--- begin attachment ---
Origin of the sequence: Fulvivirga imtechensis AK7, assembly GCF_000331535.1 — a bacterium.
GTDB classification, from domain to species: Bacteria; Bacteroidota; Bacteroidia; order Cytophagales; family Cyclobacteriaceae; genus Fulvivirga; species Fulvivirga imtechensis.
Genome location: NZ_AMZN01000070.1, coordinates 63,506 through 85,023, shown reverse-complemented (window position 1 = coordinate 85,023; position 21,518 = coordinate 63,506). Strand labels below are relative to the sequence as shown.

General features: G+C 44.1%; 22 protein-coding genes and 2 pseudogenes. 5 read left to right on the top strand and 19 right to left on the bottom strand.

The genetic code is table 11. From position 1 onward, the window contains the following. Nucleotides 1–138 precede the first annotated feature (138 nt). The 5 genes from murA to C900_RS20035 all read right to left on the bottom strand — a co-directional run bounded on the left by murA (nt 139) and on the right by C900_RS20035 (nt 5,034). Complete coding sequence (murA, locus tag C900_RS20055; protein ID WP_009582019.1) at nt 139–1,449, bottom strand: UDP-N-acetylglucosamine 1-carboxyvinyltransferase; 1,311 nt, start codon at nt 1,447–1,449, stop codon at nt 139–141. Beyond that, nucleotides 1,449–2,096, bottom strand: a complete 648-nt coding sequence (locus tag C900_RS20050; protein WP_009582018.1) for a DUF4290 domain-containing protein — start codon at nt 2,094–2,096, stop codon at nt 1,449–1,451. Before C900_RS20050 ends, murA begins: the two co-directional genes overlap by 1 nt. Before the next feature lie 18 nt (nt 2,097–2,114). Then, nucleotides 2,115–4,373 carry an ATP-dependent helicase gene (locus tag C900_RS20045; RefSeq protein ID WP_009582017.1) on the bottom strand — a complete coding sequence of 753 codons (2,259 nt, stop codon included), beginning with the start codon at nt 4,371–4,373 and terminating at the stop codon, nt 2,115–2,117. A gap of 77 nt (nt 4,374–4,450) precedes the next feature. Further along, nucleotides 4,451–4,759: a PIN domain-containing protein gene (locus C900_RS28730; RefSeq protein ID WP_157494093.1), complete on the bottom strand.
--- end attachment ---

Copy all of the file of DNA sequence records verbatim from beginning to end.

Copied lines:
Origin of the sequence: Fulvivirga imtechensis AK7, assembly GCF_000331535.1 — a bacterium.
GTDB classification, from domain to species: Bacteria; Bacteroidota; Bacteroidia; order Cytophagales; family Cyclobacteriaceae; genus Fulvivirga; species Fulvivirga imtechensis.
Genome location: NZ_AMZN01000070.1, coordinates 63,506 through 85,023, shown reverse-complemented (window position 1 = coordinate 85,023; position 21,518 = coordinate 63,506). Strand labels below are relative to the sequence as shown.

General features: G+C 44.1%; 22 protein-coding genes and 2 pseudogenes. 5 read left to right on the top strand and 19 right to left on the bottom strand.

The genetic code is table 11. From position 1 onward, the window contains the following. Nucleotides 1–138 precede the first annotated feature (138 nt). The 5 genes from murA to C900_RS20035 all read right to left on the bottom strand — a co-directional run bounded on the left by murA (nt 139) and on the right by C900_RS20035 (nt 5,034). Complete coding sequence (murA, locus tag C900_RS20055; protein ID WP_009582019.1) at nt 139–1,449, bottom strand: UDP-N-acetylglucosamine 1-carboxyvinyltransferase; 1,311 nt, start codon at nt 1,447–1,449, stop codon at nt 139–141. Beyond that, nucleotides 1,449–2,096, bottom strand: a complete 648-nt coding sequence (locus tag C900_RS20050; protein WP_009582018.1) for a DUF4290 domain-containing protein — start codon at nt 2,094–2,096, stop codon at nt 1,449–1,451. Before C900_RS20050 ends, murA begins: the two co-directional genes overlap by 1 nt. Before the next feature lie 18 nt (nt 2,097–2,114). Then, nucleotides 2,115–4,373 carry an ATP-dependent helicase gene (locus tag C900_RS20045; RefSeq protein ID WP_009582017.1) on the bottom strand — a complete coding sequence of 753 codons (2,259 nt, stop codon included), beginning with the start codon at nt 4,371–4,373 and terminating at the stop codon, nt 2,115–2,117. A gap of 77 nt (nt 4,374–4,450) precedes the next feature. Further along, nucleotides 4,451–4,759: a PIN domain-containing protein gene (locus C900_RS28730; RefSeq protein ID WP_157494093.1), complete on the bottom strand.